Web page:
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I was wondering how exactly cryptographic NFC tags/cards retain their security. I read that there are certain types of cards that are able to perform symmetric or asymmetric cryptography. These cards are said to never reveal the respective key stored inside them, obviously. The reader would provide them with a challenge, the card performs an operation on the challenge and sends it back to the reader which can verify the result with its respective key.

But how do you get the key into the card? I imagine there must be some sort of a write operation at hand, so that the issuer (not the manufacturer) can rewrite and reuse cards at will. That would mean that any third party would also be able to write to the chip, but the worst they can do is "break" it (meaning making the reader not accept the card by changing the card's key) since they can't read the key.

Is there such a write-only mechanism? If not, how else do you get the key in the card while preventing others from reading it?

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This varies by implementation and manufacturer. But in a nutshell. The keys are written once to the card and then protected against tampering. The keys are commonly stored in chip with the ROM, which has technical and physical controls in place to destroy the key if tampered. These are not 100% guaranteed and attackers have indeed found clever ways overtime to manipulate them.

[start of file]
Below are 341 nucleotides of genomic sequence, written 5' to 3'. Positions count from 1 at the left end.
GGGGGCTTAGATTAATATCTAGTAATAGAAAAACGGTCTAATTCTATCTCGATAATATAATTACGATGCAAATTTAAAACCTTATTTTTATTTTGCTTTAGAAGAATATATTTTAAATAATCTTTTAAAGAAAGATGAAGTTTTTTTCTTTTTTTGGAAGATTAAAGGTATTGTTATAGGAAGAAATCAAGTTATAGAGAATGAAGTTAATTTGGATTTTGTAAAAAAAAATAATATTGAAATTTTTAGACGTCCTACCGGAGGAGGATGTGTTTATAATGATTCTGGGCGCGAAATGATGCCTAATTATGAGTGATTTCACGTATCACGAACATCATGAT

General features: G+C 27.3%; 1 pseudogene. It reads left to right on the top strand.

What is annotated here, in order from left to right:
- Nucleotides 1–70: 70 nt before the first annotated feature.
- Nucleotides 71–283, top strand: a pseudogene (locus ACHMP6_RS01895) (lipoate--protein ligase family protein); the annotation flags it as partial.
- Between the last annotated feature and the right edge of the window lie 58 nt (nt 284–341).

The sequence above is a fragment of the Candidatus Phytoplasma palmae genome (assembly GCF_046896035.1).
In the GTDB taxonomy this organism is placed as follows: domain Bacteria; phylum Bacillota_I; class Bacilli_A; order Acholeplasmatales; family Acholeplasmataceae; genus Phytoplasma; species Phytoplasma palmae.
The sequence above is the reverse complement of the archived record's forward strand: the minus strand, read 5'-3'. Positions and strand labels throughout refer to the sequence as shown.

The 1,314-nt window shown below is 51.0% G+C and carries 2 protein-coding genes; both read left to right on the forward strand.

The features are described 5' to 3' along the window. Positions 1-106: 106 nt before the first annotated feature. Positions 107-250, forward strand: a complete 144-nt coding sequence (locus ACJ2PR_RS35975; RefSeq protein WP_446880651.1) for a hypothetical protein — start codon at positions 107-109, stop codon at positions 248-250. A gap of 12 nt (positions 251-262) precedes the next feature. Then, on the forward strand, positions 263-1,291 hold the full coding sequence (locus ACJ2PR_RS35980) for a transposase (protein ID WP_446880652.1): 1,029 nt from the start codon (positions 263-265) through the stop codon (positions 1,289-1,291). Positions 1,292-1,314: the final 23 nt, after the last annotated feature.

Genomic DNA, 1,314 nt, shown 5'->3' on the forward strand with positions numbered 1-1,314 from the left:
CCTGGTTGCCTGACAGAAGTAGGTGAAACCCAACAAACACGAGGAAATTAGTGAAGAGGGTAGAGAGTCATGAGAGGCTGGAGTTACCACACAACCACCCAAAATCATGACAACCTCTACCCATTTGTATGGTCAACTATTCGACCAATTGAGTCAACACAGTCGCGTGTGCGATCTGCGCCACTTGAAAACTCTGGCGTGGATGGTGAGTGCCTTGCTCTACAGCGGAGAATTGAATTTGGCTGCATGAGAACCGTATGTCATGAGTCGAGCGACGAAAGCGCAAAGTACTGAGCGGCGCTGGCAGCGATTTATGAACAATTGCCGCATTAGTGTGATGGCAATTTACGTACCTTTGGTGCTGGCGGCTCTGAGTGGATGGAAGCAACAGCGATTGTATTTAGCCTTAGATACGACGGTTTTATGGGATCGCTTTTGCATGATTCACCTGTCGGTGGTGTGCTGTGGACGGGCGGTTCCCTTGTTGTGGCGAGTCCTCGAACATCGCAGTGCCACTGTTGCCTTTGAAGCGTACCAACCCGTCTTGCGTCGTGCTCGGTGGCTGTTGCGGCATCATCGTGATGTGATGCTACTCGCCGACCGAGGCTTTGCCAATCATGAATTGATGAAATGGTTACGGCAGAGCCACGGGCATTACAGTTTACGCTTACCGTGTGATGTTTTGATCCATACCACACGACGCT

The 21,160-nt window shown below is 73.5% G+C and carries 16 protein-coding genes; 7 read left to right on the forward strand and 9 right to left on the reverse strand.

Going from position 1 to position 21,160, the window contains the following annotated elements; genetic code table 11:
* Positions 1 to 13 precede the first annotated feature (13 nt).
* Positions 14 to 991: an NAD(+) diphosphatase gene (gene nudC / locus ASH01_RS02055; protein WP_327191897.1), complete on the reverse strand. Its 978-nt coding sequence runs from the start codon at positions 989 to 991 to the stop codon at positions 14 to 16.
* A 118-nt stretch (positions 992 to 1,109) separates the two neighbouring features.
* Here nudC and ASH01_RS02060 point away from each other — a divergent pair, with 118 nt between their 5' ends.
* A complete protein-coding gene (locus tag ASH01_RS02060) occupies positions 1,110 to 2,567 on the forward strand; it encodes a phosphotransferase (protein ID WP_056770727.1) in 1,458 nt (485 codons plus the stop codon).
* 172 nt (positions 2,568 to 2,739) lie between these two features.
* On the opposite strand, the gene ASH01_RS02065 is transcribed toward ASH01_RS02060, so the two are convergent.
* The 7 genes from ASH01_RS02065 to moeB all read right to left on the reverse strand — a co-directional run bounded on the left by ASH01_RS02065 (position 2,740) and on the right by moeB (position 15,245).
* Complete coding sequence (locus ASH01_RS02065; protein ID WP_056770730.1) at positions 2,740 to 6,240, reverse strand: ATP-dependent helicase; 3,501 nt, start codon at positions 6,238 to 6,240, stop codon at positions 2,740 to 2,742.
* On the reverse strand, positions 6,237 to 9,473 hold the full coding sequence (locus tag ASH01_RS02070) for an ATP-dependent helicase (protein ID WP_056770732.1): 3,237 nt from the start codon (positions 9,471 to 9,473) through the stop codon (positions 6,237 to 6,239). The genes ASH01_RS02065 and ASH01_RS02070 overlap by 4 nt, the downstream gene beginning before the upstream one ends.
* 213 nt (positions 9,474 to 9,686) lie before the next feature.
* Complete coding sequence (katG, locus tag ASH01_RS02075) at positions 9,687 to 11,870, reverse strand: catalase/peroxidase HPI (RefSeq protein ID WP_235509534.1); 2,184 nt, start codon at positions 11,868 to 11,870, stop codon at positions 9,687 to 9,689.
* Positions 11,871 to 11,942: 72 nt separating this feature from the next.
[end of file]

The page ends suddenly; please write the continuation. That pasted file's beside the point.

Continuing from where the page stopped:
Just to make it clear then. The keys are written into the card and then no further writing is allowed without the existing key being destroyed. - again implementations vary but in essence that's the basic idea.

I found this thesis a really exciting read if you want lots of detail about smart card security. It's long but excellent. http://theses.gla.ac.uk/3091/

  • OK, so you can re-use a card and put a new key on it, right? – paolo May 28 '17 at 13:38
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I'm doing a feasibility study at the moment, analyzing security measures of several RFID/NFC IC manufacturers.

In short: No, cryptographic NFC tags are not 'write-only' at delivery, but this feature is at user disposal:

What I see is that most manufacturers deliver their chips/tags in a 'virgin' state. (as in: there are default secret keys in memory) At this moment there is no write protection. It is then up to the user (or their subcontractors) to load data into the chip. This data will consist of:

  • authentication register: this data is the actual 'secret' that is needed on both the host and client side, in order to have encrypted communication.
  • user data banks: serial numbers, encrypted passwords, user data ...

From this point onward, the chip cannot be read by a third party which is not in possession of the secret key. In addition, sometimes there is a 'write protection' feature, where you can blow a fuse on the IC to restrict any further writing on register blocks. (making the NFC tag permanently configured)

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